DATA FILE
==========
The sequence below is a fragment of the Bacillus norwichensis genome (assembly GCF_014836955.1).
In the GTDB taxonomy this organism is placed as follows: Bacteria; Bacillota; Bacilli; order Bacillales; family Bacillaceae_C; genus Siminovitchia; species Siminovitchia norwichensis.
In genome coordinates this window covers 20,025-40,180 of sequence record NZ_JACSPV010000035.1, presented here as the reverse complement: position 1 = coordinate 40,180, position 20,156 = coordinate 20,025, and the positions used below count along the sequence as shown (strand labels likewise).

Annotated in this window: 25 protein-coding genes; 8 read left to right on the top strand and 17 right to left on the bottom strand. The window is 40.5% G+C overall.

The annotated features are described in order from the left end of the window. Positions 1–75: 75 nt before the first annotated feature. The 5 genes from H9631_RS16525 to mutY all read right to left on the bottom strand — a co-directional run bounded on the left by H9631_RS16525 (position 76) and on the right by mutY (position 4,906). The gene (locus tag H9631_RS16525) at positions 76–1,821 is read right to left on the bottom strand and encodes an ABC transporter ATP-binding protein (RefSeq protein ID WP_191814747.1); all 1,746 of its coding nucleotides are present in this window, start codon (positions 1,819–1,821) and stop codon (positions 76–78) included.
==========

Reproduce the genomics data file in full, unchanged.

The sequence below is a fragment of the Bacillus norwichensis genome (assembly GCF_014836955.1).
In the GTDB taxonomy this organism is placed as follows: Bacteria; Bacillota; Bacilli; order Bacillales; family Bacillaceae_C; genus Siminovitchia; species Siminovitchia norwichensis.
In genome coordinates this window covers 20,025-40,180 of sequence record NZ_JACSPV010000035.1, presented here as the reverse complement: position 1 = coordinate 40,180, position 20,156 = coordinate 20,025, and the positions used below count along the sequence as shown (strand labels likewise).

Annotated in this window: 25 protein-coding genes; 8 read left to right on the top strand and 17 right to left on the bottom strand. The window is 40.5% G+C overall.

The annotated features are described in order from the left end of the window. Positions 1–75: 75 nt before the first annotated feature. The 5 genes from H9631_RS16525 to mutY all read right to left on the bottom strand — a co-directional run bounded on the left by H9631_RS16525 (position 76) and on the right by mutY (position 4,906). The gene (locus tag H9631_RS16525) at positions 76–1,821 is read right to left on the bottom strand and encodes an ABC transporter ATP-binding protein (RefSeq protein ID WP_191814747.1); all 1,746 of its coding nucleotides are present in this window, start codon (positions 1,819–1,821) and stop codon (positions 76–78) included.